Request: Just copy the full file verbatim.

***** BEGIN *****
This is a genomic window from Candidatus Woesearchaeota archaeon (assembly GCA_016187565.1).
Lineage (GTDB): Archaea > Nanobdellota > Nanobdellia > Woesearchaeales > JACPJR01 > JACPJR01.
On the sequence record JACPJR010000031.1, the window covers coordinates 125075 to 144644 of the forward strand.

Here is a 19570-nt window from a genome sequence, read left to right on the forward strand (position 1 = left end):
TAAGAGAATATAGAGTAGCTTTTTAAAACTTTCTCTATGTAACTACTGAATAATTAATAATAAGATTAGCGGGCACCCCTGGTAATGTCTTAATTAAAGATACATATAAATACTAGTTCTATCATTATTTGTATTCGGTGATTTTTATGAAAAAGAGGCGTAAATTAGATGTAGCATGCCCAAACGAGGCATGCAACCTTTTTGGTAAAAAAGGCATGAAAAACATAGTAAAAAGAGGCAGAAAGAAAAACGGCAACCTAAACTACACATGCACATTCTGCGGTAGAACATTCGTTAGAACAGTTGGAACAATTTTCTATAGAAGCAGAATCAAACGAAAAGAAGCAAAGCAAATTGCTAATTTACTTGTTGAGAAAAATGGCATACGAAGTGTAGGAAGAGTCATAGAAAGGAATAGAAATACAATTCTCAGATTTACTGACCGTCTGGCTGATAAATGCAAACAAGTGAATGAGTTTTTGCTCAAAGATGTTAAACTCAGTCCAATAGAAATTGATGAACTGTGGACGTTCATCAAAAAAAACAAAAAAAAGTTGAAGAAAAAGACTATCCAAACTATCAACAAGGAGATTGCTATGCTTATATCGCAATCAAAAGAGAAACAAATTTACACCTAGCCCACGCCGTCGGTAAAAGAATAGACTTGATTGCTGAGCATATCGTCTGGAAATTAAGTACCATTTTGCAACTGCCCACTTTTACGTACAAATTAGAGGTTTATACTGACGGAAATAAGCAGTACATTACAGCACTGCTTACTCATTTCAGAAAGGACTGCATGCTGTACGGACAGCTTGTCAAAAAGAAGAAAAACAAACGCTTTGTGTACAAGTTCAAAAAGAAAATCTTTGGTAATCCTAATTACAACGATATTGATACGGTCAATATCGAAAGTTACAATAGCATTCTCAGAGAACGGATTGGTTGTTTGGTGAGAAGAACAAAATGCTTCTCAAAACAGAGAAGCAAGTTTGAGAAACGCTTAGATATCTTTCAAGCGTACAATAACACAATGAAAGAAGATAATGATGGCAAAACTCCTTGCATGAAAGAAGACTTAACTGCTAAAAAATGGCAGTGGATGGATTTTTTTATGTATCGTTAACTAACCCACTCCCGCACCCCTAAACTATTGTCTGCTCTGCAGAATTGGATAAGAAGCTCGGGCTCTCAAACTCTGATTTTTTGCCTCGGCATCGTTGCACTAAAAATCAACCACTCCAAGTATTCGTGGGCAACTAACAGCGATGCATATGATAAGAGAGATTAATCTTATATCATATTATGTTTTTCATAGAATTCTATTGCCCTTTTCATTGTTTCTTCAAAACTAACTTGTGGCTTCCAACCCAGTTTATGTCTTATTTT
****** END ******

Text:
This is a genomic window from Candidatus Woesearchaeota archaeon (assembly GCA_016187565.1).
Lineage (GTDB): Archaea > Nanobdellota > Nanobdellia > Woesearchaeales > JACPJR01 > JACPJR01.
On the sequence record JACPJR010000031.1, the window covers coordinates 125075 to 144644 of the forward strand.

Here is a 19570-nt window from a genome sequence, read left to right on the forward strand (position 1 = left end):
TAAGAGAATATAGAGTAGCTTTTTAAAACTTTCTCTATGTAACTACTGAATAATTAATAATAAGATTAGCGGGCACCCCTGGTAATGTCTTAATTAAAGATACATATAAATACTAGTTCTATCATTATTTGTATTCGGTGATTTTTATGAAAAAGAGGCGTAAATTAGATGTAGCATGCCCAAACGAGGCATGCAACCTTTTTGGTAAAAAAGGCATGAAAAACATAGTAAAAAGAGGCAGAAAGAAAAACGGCAACCTAAACTACACATGCACATTCTGCGGTAGAACATTCGTTAGAACAGTTGGAACAATTTTCTATAGAAGCAGAATCAAACGAAAAGAAGCAAAGCAAATTGCTAATTTACTTGTTGAGAAAAATGGCATACGAAGTGTAGGAAGAGTCATAGAAAGGAATAGAAATACAATTCTCAGATTTACTGACCGTCTGGCTGATAAATGCAAACAAGTGAATGAGTTTTTGCTCAAAGATGTTAAACTCAGTCCAATAGAAATTGATGAACTGTGGACGTTCATCAAAAAAAACAAAAAAAAGTTGAAGAAAAAGACTATCCAAACTATCAACAAGGAGATTGCTATGCTTATATCGCAATCAAAAGAGAAACAAATTTACACCTAGCCCACGCCGTCGGTAAAAGAATAGACTTGATTGCTGAGCATATCGTCTGGAAATTAAGTACCATTTTGCAACTGCCCACTTTTACGTACAAATTAGAGGTTTATACTGACGGAAATAAGCAGTACATTACAGCACTGCTTACTCATTTCAGAAAGGACTGCATGCTGTACGGACAGCTTGTCAAAAAGAAGAAAAACAAACGCTTTGTGTACAAGTTCAAAAAGAAAATCTTTGGTAATCCTAATTACAACGATATTGATACGGTCAATATCGAAAGTTACAATAGCATTCTCAGAGAACGGATTGGTTGTTTGGTGAGAAGAACAAAATGCTTCTCAAAACAGAGAAGCAAGTTTGAGAAACGCTTAGATATCTTTCAAGCGTACAATAACACAATGAAAGAAGATAATGATGGCAAAACTCCTTGCATGAAAGAAGACTTAACTGCTAAAAAATGGCAGTGGATGGATTTTTTTATGTATCGTTAACTAACCCACTCCCGCACCCCTAAACTATTGTCTGCTCTGCAGAATTGGATAAGAAGCTCGGGCTCTCAAACTCTGATTTTTTGCCTCGGCATCGTTGCACTAAAAATCAACCACTCCAAGTATTCGTGGGCAACTAACAGCGATGCATATGATAAGAGAGATTAATCTTATATCATATTATGTTTTTCATAGAATTCTATTGCCCTTTTCATTGTTTCTTCAAAACTAACTTGTGGCTTCCAACCCAGTTTATGTCTTATTTT